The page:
By 2011, just when drill music started buzzing outside of Chicago, BlockOnDaTrack, a local beatmaker, decided it was time to offer a feminine voice to this virile and aggressive subgenre. He convinced his cousin Kiara Johnson - a student trying to make a living out of a waitress job at McDonalds, and who had never thought she could be a rapper - to record a song with him. This would result into "I Need a Hitta", a success with the Chicago youth, and it would lead to another one, "Ridin' Around and Drillin'". That one caught the attention of King Louie, who asked the young woman to join his own Lawless Inc. imprint, and who contributed to her most famous and defining banger: "Pop Out". Thus started the career of Katie Got Bandz who, afterwards, would release a series of mixtape, and become the undisputed queen of drill.
BlockOnDaTrack, actually, had urged her cousin to start rapping for another reason: she was a delinquent, walking a dangerous path, and he wanted to remove her from the streets. He wasn't too successful: Katie was imprisoned on gun charges, at the very moment "I Need a Hitta" was buzzing. However, upon her release, surprised with how popular her song had become, she ultimately decided to take rap seriously. This translated into her collaboration with King Louie. And in 2012, at the very moment when drill music was turning into a national phenomenon, she released her first project, Bandz and Hittaz. Expectedly produced by her cousin, it was already worth - or even better than - her infamous Drillary Clinton mixtape series.
Loyal to her background and to her environment, Katie complied scrupulously to the gospel of drill music, the only variation being her harsh and proud feminine voice. It was the full formula: short and catchy rhymes, declaimed in a mechanical way; a kind of rap relying more on the weight and aggressiveness of her lyrics, than on her skills; trap music rhythmic patterns; emphatic, heavy and threatening synthesizer sounds; and here and there, a few gun claps.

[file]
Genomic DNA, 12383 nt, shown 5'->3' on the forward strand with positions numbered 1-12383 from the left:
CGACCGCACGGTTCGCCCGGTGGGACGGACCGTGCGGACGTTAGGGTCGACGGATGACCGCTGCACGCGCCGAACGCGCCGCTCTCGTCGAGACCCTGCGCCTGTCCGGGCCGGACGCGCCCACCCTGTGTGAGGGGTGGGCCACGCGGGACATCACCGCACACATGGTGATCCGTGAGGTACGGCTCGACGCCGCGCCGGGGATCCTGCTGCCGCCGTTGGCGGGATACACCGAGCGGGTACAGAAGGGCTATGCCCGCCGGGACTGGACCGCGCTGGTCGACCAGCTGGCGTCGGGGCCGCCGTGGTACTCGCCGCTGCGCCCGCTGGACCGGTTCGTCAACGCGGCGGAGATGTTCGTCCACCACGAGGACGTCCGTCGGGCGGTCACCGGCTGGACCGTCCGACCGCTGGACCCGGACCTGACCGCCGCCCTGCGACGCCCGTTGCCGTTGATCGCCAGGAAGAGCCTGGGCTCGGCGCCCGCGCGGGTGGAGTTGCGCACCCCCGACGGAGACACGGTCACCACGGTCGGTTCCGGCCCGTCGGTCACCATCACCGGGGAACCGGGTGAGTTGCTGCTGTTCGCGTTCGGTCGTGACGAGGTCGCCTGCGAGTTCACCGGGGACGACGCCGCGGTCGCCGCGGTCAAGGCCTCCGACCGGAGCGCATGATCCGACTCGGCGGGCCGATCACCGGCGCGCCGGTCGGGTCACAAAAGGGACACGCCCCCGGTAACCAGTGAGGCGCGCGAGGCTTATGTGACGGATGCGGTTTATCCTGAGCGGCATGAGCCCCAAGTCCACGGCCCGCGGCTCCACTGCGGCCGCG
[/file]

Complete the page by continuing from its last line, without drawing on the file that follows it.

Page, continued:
The themes were also the expected ones: they smelled of gangs and the 'hood. On "I Need a Hitta", the rapper was looking for a lover as brutal as she was, and she proclaimed loudly her love for money. With the tough "Yall Niggaz Ain't Hittaz", she pretended she would shoot her rival. With "Middle Fingers to Da Opps", she fucked the police. The rapper, actually, never exposed her feminine side. Sex was a common topic, but it was bestial, and absolutely not about her sex appeal. The only romance there, "Lady Hitta", was actually sung by a man, and his object of desire, Katie herself, was everything but a cute, fragile and sensible woman.
The rapper, to the contrary, copied the thuggish attitudes of her male colleagues. She postured as a gang leader in the videos of "I Need a Hitta" and "Ridin' Round and We Drillin", surrounded by accomplices of both genders. Thus, she defined what female drill music would look like. She heralded a model that most female rappers in that genre would follow, in the months to come.